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UNHRC - Speaking on Behalf of the Silenced


Secretary of State John Kerry gestures during a news conference after he delivered remarks to the United Nations Human Rights Council in Geneva, March 2, 2015.

The United States supports the UNHRC for one simple reason: We believe in its mission and its possibilities.

The United Nations Human Rights Council, or UNHRC, carries out a difficult task: it is responsible for promoting and protecting human rights around the world. In other words, it speaks on behalf of those who have been silenced by their own governments.

The United States supports the UNHRC for one simple reason, said Secretary of State John Kerry: We believe in its mission and its possibilities.

“We know that at best this council can be a valuable means for reminding every nation of its commitments and obligations and holding countries accountable when they fail to meet international standards.”

Civil society is the UNHRC’s best ally, said Secretary Kerry. So it is especially troubling that people such as activists, journalists, community organizers, critical thinkers, all of whom reject extreme ideologies while showing people a way to express hopes and grievances peacefully—“so many people in so many places are facing grotesque restrictions on their freedoms and rights from their own governments, including in some cases their right to life.”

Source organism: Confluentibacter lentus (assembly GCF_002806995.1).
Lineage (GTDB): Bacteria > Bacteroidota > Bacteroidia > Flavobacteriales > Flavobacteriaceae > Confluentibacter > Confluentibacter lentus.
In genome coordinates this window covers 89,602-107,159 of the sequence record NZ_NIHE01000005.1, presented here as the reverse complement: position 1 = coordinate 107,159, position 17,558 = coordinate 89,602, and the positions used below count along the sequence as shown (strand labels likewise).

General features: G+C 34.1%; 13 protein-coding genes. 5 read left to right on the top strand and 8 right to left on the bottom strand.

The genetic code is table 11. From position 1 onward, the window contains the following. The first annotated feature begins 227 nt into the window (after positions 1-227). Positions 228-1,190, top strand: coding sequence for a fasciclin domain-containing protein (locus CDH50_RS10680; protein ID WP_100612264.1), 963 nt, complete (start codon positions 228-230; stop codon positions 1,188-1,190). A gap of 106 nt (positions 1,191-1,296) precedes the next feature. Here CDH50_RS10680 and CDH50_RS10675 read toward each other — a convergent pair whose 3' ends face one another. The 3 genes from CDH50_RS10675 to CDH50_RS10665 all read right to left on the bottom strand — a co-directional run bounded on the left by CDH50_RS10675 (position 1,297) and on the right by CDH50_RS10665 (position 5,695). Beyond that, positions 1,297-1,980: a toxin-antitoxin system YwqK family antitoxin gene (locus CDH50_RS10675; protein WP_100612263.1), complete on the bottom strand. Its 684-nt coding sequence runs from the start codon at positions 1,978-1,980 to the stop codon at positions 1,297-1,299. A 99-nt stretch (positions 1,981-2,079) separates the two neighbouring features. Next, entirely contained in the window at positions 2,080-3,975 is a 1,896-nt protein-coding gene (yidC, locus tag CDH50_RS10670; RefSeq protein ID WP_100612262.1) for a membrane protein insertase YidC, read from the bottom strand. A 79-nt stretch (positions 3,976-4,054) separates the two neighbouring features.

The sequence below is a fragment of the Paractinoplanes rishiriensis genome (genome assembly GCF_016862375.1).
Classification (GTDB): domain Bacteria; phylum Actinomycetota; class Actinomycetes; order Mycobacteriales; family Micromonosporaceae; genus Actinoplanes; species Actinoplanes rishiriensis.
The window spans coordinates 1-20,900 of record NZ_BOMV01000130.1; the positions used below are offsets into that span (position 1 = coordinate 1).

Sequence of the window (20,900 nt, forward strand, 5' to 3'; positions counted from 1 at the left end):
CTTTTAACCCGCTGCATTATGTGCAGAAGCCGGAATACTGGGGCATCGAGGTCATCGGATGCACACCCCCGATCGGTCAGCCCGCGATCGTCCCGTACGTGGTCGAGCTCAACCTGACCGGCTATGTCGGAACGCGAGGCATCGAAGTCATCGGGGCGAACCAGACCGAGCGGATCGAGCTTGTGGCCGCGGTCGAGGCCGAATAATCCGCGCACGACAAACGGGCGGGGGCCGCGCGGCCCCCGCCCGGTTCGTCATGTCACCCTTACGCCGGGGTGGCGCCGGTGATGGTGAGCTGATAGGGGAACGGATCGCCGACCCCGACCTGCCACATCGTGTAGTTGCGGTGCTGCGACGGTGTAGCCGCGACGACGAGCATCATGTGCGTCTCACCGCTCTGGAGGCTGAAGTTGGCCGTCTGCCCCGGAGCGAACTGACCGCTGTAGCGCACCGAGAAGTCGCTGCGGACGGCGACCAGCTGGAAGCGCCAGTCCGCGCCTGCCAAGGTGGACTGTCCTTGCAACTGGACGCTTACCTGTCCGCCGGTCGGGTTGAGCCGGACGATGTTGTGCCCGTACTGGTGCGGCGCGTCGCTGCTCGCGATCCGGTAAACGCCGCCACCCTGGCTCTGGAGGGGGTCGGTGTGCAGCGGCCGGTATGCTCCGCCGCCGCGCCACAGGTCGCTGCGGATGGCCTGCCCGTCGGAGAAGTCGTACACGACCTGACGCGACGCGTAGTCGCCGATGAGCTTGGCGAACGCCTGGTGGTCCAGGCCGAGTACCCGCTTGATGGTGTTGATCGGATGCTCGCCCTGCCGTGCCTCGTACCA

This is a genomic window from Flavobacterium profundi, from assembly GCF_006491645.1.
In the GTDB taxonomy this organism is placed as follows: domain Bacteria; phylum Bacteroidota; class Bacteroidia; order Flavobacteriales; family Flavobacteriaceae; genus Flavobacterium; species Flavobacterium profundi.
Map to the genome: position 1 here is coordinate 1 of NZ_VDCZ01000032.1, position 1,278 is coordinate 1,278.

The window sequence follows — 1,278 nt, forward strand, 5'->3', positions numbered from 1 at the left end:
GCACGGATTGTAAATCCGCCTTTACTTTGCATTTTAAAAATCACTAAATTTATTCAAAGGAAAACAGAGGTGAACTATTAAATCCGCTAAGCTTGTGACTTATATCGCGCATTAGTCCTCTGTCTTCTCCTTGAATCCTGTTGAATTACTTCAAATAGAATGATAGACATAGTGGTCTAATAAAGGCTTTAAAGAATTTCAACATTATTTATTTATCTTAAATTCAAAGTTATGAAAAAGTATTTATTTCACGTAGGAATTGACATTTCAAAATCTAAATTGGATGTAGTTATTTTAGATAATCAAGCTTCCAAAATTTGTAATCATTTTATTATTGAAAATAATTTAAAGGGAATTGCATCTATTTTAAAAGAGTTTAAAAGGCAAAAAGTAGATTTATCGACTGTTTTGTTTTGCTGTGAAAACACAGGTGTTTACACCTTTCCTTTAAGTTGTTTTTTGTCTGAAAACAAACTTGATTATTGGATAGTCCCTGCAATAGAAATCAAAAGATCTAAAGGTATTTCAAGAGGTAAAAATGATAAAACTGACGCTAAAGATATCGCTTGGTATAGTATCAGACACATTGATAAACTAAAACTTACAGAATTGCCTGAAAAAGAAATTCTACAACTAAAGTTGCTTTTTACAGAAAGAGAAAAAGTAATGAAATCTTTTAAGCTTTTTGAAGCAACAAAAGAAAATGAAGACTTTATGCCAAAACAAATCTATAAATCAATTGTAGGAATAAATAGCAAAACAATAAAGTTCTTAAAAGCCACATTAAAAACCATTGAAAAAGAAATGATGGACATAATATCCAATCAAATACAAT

In Syria, civilians are caught between horrific attacks from violent extremists like ISIL and a brutal dictator who gasses his own people, starves them as a weapon of war, and barrages them with barrel bombs, among other crimes and atrocities. Tens of thousands of North Koreans live in inhuman conditions, controlled through starvation, torture, incarceration, or execution. And in separatist-controlled areas of eastern Ukraine, men, women, and children are being killed.

“They’re being tortured, they’re being raped and sexually assaulted, detained arbitrarily, abducted for ransom, forced into labor,” said Secretary Kerry.

“Together, we have to be the voice for those who are silenced by their leaders. We have to be a ray of light for those who spend their days locked away without cause, many times in anonymity, in dark and dank cells somewhere in the world. We have to be the source of hope for those who fear that their suffering may never end or never even be recognized. This is the kind of organization – this council – that the world desperately needs.”

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